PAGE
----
On 16 July 2015, amendments to the Serbian Mortgage Act (the “Mortgage Act”) came into force. The Government expects these amendments will create greater certainty for creditors and owners of mortgaged properties, and foster financial and commercial activity in Serbia.
Perhaps the most important change is the possibility for creditors to appoint a security agent to undertake all legal actions on their behalf toward all persons, including the mortgage holder, for the purpose of protecting and enforcing the secured claim. It is expressly envisaged that the security agent will be registered with the real estate cadastre as the mortgagee. This will enable creditors of syndicated loans to appoint one of the syndicate’s members, or a third person, to act on their behalf as security agent, a change that will certainly be welcomed by the banking community as it will enhance the certainty and flexibility of security arrangements for syndicated loans.
Changes to enforcement procedures
The amendments introduce several changes to extra-judicial mortgage enforcement proceedings, including:
- the process of registering the sale of mortgaged property under extra-judicial enforcement proceedings with the real estate cadastre is clarified;
- direct sale of mortgaged property by a creditor is possible until the announcement of the auction price, which cannot be less than 90% of the property’s estimated value. In the event of failure of the first public auction, the creditor may continue trying to sell the property by direct sale, in which case the price cannot be less than 60% of its estimated value;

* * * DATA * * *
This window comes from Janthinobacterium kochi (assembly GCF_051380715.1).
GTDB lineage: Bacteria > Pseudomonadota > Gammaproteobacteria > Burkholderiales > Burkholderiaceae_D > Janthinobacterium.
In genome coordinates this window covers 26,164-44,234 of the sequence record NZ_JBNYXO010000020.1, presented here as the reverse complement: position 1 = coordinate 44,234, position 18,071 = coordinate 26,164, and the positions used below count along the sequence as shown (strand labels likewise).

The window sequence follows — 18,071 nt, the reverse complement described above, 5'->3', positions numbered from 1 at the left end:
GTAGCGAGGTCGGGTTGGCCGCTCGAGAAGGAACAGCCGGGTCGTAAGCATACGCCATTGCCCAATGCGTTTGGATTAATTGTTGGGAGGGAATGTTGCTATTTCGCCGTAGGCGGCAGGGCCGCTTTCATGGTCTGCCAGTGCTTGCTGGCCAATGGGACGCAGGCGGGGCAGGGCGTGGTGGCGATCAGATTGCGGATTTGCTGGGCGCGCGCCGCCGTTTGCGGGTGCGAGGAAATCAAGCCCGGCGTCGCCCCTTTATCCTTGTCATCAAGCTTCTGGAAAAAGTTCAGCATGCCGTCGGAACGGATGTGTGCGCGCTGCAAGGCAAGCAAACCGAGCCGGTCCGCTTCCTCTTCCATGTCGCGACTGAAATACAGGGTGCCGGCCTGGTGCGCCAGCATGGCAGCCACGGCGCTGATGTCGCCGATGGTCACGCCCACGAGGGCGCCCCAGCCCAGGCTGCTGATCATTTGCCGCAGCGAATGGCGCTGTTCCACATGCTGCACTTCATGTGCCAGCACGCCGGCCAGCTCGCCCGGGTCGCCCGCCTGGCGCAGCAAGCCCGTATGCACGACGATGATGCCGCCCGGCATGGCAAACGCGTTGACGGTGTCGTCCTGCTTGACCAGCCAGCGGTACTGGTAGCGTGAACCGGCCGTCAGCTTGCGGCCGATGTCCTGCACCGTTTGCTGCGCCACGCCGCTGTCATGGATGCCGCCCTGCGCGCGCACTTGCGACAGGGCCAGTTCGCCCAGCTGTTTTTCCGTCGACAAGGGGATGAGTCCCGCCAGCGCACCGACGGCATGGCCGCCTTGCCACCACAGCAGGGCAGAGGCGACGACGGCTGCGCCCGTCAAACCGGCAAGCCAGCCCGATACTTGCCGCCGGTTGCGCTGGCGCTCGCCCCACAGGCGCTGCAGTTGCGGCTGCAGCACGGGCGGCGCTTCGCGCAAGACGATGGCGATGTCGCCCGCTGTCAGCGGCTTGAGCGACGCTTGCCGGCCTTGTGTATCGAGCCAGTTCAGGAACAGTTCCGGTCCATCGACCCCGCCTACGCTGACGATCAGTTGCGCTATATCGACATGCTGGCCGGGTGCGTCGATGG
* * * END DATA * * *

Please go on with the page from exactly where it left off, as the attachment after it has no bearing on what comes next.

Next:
- the duration of extra-judicial enforcement proceedings is limited to 18 months, after which the property can only be sold under a judicial enforcement procedure.
The amendments require that an agreement on the sale of mortgaged property must provide for payment of the purchase price to a specific account (escrow account, notary public account) which will be immune from enforcement by creditors of the mortgage creditor.
Additionally, the amendments prescribe that the mortgage agreement, the mortgage statement and the agreement on pledge of a claim secured by a mortgage must be executed in the form of a notarial deed (javnobeležnički zapis) or a document certified by a notary public (solemnizovana isprava). These documents are considered as enforcement deeds only if they are executed in the form of a notarial deed and contain specific provisions from the Mortgage Act.
Central Register of Mortgages now defunct
All provisions of the former Mortgage Act regarding the Central Register of Mortgages have been repealed, reflecting the fact that such a register is now redundant since all rights related to immovable assets (including mortgages) are now registerable in the real estate cadastre.